How Vivi’s Emergency Broadcast feature is making schools safer

12 December 2017 | By viviedu

A fortuitous conversation during a social tennis match between Vivi founder Dr. Lior Rauchberger and security expert Craig Harwood was the moment of inspiration for a powerful, and potentially lifesaving, feature in Vivi’s Wireless Presentation System  – the Emergency Broadcast functionality. Harwood remembers it as a classic lightbulb moment.

“Lior and I were discussing the Vivi technology, and I had an immediate idea to use it for emergency management broadcasting.”

Harwood’s insight into emergency management was no coincidence. After a highly decorated career in Special Operations and Anti-Terrorism within Victoria Police, he founded and ran SECUREcorp, a company that provides security services to everything from major events and large shopping centers to defense sites, universities and schools. As a result, he was very familiar with the common challenges faced in emergency situations, whether they be natural disasters, environmental threats such as building fires, or when individuals are looking to cause harm. In Vivi, he saw a potential solution.

The difficulties in responding to an emergency

The key to minimizing harm in a large-scale emergency is to achieve “situational awareness” as quickly as possible. That is, for the people who are at risk to understand that risk, and then either shelter in place or evacuate. But in the midst of an emergency situation, this doesn’t often happen. “People at the epicenter, who are most affected by the event, can react to the threat, but may still be confused. And in an education setting where there are multiple buildings, students and staff may be unaware of what’s going on, but still at risk,” Harwood explains. “The core issue is one of notification. Unfortunately, information tends to flow out from the epicenter too slowly for some people to take appropriate action.”

For this information flow to start, a person close to the incident has to be able to phone the school’s front desk to activate the emergency management plan. But depending on the nature of the emergency, using a phone isn’t always possible. And if the front desk has been affected by the emergency, there’s no-one there to receive the information anyway. In a scenario where avoiding harm is, in Harwood’s words, “always a time and space issue,” these impediments to achieving situational awareness leave people exposed to danger for longer periods.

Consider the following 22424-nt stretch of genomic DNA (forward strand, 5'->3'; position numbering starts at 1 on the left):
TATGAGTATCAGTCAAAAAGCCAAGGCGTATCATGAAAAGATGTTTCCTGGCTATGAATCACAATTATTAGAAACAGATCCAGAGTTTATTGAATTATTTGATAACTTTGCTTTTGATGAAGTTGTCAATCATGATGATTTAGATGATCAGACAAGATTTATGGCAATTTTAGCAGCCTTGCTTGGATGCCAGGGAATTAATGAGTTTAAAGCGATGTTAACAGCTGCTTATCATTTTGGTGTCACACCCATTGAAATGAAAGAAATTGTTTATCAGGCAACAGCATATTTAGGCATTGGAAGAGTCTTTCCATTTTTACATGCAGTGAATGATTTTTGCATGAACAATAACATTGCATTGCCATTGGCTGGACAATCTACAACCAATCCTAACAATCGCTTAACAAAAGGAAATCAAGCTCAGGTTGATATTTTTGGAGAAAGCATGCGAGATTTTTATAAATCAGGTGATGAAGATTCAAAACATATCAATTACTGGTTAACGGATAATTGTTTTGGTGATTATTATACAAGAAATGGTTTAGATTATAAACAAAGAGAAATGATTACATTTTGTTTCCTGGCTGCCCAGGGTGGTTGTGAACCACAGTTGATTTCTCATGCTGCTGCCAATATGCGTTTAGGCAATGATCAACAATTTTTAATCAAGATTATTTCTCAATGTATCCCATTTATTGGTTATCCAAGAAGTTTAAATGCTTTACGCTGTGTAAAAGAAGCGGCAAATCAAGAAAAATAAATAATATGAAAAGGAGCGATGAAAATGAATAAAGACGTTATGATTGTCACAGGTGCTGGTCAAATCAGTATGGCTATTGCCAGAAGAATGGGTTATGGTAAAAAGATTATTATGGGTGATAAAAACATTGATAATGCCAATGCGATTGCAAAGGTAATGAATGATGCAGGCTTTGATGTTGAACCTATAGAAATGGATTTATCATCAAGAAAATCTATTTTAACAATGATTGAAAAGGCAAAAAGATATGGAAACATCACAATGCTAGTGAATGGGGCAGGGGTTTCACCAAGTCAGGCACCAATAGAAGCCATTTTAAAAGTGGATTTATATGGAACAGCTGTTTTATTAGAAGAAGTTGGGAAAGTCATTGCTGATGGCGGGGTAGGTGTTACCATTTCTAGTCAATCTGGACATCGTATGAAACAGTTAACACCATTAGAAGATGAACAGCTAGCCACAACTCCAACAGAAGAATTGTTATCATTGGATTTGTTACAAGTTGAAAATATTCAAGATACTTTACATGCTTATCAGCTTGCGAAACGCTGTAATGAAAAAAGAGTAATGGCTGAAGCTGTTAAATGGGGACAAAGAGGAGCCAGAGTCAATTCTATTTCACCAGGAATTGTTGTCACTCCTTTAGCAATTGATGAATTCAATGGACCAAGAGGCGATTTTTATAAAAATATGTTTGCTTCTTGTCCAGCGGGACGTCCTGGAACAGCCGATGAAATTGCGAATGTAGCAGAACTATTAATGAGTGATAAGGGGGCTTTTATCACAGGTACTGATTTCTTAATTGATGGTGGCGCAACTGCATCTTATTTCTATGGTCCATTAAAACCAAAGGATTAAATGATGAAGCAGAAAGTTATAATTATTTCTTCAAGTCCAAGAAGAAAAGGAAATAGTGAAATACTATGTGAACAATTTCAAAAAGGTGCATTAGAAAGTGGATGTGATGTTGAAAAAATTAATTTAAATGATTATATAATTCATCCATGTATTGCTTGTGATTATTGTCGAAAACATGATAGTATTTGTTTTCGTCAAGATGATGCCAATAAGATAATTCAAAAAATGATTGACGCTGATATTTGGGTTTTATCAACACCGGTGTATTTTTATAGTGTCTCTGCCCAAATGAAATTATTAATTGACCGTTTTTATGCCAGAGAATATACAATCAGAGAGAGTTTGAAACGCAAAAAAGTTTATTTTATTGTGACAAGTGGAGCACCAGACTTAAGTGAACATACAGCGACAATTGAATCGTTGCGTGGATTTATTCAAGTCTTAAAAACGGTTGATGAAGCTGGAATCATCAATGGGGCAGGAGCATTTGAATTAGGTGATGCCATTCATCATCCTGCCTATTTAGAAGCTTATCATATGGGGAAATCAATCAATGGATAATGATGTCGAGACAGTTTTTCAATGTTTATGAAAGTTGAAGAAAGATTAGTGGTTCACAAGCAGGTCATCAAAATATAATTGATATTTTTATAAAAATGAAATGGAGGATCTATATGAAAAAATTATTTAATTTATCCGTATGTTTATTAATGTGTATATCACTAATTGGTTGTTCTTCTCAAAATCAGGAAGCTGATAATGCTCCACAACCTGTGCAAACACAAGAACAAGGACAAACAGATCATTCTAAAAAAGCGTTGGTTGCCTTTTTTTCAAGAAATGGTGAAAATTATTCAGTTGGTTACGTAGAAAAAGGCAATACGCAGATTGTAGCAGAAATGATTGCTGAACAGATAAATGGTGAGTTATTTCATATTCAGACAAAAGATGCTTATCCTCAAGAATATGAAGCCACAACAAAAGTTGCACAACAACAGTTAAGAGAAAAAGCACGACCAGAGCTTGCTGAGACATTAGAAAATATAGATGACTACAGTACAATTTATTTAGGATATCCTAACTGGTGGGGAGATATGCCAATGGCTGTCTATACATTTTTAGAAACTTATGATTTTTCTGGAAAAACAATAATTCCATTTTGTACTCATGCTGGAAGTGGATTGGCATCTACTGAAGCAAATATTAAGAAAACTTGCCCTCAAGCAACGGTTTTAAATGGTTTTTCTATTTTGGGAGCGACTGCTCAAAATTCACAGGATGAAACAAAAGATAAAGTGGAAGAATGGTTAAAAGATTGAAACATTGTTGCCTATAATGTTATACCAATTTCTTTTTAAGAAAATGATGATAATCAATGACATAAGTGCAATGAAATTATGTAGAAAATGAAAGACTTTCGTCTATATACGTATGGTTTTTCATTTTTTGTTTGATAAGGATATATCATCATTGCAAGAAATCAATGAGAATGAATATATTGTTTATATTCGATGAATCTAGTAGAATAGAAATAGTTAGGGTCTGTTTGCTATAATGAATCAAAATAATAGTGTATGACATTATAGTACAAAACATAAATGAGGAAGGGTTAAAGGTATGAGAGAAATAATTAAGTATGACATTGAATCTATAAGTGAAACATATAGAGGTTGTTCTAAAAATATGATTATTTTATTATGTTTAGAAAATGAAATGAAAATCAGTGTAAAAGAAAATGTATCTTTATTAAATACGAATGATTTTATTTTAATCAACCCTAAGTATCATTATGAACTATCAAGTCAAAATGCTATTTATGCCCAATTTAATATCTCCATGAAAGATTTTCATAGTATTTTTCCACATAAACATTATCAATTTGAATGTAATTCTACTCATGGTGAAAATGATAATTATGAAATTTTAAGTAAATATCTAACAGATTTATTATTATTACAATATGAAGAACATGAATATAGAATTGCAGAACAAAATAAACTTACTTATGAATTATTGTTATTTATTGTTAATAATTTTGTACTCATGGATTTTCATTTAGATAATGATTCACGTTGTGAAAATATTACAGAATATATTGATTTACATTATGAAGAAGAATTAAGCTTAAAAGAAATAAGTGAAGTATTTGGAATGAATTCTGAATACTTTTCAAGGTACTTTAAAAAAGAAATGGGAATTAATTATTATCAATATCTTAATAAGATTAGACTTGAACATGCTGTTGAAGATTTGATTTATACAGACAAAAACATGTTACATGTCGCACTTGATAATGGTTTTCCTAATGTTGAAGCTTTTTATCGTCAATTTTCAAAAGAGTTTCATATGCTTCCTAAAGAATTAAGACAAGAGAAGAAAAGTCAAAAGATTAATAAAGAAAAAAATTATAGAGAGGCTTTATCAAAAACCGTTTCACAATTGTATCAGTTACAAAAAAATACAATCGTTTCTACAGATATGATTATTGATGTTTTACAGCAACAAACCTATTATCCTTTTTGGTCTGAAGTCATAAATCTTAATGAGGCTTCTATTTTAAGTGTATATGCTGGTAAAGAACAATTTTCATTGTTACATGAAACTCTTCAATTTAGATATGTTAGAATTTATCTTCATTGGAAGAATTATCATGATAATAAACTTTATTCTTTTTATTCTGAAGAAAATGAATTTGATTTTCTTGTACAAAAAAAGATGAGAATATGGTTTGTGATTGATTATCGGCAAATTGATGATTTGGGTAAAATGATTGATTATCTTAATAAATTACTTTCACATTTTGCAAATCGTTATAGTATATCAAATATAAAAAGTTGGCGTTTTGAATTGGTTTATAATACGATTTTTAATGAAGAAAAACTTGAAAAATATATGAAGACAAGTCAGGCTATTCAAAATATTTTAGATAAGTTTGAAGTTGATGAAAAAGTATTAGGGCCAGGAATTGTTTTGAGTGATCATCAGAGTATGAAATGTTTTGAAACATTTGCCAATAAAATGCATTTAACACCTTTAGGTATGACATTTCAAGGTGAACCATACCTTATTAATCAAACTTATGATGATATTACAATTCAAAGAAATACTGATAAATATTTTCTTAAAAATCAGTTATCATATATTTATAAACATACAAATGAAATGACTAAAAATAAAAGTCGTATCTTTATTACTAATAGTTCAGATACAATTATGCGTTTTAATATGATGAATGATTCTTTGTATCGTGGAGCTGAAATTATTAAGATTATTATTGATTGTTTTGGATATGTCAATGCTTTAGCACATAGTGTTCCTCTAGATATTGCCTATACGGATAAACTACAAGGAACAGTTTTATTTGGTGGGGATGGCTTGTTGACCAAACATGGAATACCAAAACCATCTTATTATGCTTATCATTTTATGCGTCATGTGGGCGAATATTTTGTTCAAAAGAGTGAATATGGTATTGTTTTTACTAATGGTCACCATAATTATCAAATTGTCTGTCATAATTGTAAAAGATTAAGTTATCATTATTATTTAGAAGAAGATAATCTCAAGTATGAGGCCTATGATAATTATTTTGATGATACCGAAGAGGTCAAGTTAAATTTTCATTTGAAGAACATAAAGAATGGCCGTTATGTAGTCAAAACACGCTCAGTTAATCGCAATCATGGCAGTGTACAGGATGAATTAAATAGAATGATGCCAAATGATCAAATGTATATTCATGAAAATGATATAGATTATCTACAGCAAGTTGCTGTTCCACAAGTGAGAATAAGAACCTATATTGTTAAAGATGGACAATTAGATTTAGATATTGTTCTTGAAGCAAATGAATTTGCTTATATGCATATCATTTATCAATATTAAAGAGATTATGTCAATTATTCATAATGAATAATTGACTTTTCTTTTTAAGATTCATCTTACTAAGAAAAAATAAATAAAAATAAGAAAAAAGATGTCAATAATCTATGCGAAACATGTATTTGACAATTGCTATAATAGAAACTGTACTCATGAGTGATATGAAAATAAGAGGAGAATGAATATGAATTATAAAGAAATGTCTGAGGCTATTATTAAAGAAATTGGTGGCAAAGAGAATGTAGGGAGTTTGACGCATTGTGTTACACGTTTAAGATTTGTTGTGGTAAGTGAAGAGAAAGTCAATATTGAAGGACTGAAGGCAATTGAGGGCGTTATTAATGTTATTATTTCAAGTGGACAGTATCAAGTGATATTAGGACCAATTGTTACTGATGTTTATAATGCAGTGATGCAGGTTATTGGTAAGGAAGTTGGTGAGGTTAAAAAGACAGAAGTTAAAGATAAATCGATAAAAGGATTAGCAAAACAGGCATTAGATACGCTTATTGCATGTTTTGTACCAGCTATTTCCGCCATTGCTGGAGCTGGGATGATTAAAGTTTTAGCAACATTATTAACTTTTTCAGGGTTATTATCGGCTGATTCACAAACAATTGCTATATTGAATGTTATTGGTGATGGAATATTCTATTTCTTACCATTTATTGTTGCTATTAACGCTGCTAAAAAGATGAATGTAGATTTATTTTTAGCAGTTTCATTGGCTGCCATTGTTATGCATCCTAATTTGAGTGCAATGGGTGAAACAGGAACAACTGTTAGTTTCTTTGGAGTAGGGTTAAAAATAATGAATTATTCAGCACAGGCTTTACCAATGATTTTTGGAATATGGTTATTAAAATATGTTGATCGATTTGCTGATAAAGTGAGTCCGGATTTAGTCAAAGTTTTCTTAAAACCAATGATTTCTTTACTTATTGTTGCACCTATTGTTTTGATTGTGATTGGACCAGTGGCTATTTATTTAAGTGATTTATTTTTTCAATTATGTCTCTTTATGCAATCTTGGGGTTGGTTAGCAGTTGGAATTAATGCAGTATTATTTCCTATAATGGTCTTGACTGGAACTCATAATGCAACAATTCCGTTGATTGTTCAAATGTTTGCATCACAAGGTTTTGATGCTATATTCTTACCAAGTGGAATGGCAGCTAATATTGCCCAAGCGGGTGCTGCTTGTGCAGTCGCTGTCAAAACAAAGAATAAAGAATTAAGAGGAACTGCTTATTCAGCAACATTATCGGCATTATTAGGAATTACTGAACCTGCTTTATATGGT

How Vivi can help to avert disaster

Harwood’s lightbulb moment was seeing a school’s network of Vivi-connected devices and displays as a ready-made pathway for immediate notification in an emergency.  Authorized teachers can activate the feature by tapping the emergency icon at the top-right of their screen, choosing between “lockdown” or “evacuation”, and then tapping a final time to confirm the activation. Instantly, every screen and device with an active Vivi connection will display the lockdown or evacuation message and indicate where in the school the feature was initiated from. The messaging can also be customized to display evacuation plans and other instructions. Additional notifications are emailed to wardens so they can enact the school’s emergency management plan and communicate with first responders.

1-2-3 Emergency Broadcast Feature

All of this happens as soon as the feature is activated, delivering instantaneous, saturation-level situational awareness. The emergency notification can be retracted just as quickly, alerting the school community that there is no longer a threat to safety.

The feature is intentionally very simple. “When you’re under stress, you’ve got gross motor functions happening, you’ve got the adrenaline running through you. The feature needed to be simple to use – three touches, and it’s done,” says Harwood. “The iconography we’ve used is simple and intuitive. We spent a lot of time making sure it could be understood immediately, globally.”

As a result, Vivi’s Emergency Broadcast feature will have a very real impact wherever the feature is used. “Obviously we don’t want the feature to be needed,” says Harwood, “but if it is used, we believe it will save lives.”